I’ve been reading this book on and off for the last several months, opening it up on three separate devices. It’s convenient, but it does keep a person from getting a feel for the book as an object. Given the length of many of the essays, it was a handy book to have on hand when I had just a short space to pass while marking time for an appointment or waiting for a plane.

 

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Bookends: Mark Twain Builds a Boat on the Riverworld January 28, 2016

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Bookends: Mark Twain Builds a Boat on the Riverworld

By Dan Davidson

August 30, 2015

– 862 words –

 

The Fabulous Riverboat

By Philip Jose Farmer

RiverboatRecorded Books

Narrated by Paul Hecht

9 hrs and 2 mins

$24.49

 

In the second volume of Farmer’s Riverworld saga, we follow the adventures of Samuel Langhorn Clemens, better known to us all as Mark Twain. Along with billions of other humans and pre-humans, Clemens has been resurrected in a cloned body on a planet dominated by a massive river that winds millions of miles around the planet from pole to pole. Just why that should be is a mystery Clemens intends to solve.

Living conditions within a set distance from the river banks is controlled by the existence of massive mountain ranges too high for there to be enough air to allow people to climb over to adjacent valleys, so travel is effectively restricted to the river valleys.

Over decades it has been learned that there is a stone tower at the northernmost end of the river, where it may be possible to learn the reasons why humanity has been brought to this place following the destruction of the earth by alien beings.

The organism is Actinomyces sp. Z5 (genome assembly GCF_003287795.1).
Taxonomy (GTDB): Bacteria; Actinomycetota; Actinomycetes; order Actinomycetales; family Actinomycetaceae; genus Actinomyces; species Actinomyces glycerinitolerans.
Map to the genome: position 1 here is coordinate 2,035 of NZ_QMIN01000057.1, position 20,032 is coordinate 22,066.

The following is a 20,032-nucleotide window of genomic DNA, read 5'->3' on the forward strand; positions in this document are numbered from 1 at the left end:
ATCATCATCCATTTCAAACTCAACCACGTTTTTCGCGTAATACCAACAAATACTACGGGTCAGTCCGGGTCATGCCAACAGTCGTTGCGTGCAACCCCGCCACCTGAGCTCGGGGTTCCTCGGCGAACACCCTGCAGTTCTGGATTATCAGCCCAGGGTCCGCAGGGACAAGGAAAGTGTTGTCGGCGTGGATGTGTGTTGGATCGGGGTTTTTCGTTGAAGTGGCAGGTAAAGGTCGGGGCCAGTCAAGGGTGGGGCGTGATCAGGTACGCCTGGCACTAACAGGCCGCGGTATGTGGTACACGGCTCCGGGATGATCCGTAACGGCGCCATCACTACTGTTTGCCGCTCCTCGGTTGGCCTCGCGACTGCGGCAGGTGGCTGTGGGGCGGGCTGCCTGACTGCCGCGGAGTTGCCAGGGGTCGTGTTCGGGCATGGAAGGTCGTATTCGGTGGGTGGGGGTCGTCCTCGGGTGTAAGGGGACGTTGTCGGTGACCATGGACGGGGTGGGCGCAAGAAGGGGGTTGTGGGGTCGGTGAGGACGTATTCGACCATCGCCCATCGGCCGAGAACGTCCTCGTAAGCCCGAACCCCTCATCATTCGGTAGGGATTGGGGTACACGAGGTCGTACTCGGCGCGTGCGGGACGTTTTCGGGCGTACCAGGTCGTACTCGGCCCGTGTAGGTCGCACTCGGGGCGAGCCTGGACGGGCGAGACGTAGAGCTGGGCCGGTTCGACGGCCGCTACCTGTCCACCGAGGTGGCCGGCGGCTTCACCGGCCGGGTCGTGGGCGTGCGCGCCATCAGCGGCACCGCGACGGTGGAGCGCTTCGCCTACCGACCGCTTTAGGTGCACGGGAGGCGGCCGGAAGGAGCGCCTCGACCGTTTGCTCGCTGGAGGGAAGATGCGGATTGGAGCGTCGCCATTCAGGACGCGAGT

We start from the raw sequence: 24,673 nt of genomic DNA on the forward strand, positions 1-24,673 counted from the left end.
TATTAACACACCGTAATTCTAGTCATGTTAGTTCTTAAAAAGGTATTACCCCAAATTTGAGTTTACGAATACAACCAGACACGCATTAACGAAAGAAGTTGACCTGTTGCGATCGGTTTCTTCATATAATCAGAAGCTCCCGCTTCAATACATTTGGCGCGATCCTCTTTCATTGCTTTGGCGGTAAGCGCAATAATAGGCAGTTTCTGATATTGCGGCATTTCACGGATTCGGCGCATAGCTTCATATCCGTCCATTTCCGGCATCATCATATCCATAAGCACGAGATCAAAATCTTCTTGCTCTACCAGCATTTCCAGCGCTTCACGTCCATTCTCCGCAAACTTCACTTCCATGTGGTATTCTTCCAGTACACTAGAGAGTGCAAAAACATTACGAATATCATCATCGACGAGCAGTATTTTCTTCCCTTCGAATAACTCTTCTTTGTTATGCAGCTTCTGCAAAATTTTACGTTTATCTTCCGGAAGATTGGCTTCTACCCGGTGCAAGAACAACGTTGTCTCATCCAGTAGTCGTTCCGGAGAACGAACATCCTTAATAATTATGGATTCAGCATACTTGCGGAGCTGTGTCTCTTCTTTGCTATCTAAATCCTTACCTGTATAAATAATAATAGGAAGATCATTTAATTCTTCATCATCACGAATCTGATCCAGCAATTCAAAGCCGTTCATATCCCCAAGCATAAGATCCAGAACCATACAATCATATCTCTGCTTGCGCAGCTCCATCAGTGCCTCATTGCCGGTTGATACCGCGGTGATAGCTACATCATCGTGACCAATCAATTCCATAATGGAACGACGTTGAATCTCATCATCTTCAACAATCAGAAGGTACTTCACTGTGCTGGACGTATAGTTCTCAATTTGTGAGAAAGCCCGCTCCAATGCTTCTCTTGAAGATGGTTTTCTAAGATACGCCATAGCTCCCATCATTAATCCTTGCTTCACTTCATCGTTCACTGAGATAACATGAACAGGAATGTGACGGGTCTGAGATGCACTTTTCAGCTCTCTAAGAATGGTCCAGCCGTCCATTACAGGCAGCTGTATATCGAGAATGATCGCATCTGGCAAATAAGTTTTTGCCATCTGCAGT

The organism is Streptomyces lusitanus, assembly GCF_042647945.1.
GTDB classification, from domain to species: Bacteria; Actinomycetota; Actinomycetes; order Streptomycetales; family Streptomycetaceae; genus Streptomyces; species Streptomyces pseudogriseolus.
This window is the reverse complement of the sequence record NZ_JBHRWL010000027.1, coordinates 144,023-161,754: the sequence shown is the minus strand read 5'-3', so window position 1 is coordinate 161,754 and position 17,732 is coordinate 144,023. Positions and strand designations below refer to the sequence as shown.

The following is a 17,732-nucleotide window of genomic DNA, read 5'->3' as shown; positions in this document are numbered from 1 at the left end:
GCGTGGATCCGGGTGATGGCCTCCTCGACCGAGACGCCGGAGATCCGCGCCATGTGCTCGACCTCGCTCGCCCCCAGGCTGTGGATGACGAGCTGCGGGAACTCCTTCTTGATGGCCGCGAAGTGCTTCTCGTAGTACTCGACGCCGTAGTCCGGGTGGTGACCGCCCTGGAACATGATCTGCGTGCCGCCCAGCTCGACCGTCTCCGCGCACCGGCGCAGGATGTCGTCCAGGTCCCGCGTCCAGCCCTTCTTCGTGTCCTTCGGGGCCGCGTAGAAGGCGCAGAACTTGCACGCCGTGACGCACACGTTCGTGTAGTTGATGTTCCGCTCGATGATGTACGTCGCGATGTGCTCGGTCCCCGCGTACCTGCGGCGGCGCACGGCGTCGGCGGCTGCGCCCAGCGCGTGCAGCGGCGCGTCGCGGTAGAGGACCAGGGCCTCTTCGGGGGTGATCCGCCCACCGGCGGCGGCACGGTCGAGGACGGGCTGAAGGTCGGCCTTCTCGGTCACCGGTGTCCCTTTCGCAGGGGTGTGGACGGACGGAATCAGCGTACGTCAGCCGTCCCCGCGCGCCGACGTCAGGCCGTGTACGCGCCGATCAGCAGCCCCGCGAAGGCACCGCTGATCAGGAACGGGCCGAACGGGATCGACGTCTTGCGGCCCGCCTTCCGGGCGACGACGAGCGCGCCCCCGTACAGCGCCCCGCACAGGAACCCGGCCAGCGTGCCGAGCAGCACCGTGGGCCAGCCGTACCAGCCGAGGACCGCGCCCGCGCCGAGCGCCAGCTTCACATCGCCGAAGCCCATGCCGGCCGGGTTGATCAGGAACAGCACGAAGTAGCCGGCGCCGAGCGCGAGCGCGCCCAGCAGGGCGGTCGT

On Riverworld, all the basic physical needs of life are provided by the grail stones along the river. These can be accessed three times daily using individual grail containers owned by each person. Through some sort of matter transference technology they are provided with assorted foodstuffs from an every changing menu, as well as tobacco products, wine, spirits, and towels that can be adapted as clothing.

An individual cannot die. If the body is killed, the person will awaken the next day at some other point along the river, in one of the many small nations that have evolved in the time that people have been there.

This provides a difficult conundrum for many of the people who have religious backgrounds, but it’s not terribly long before a new faith, the Church of the Second Chance, begins to take root at various points along the river. One of its chief missionaries is Hermann Göring.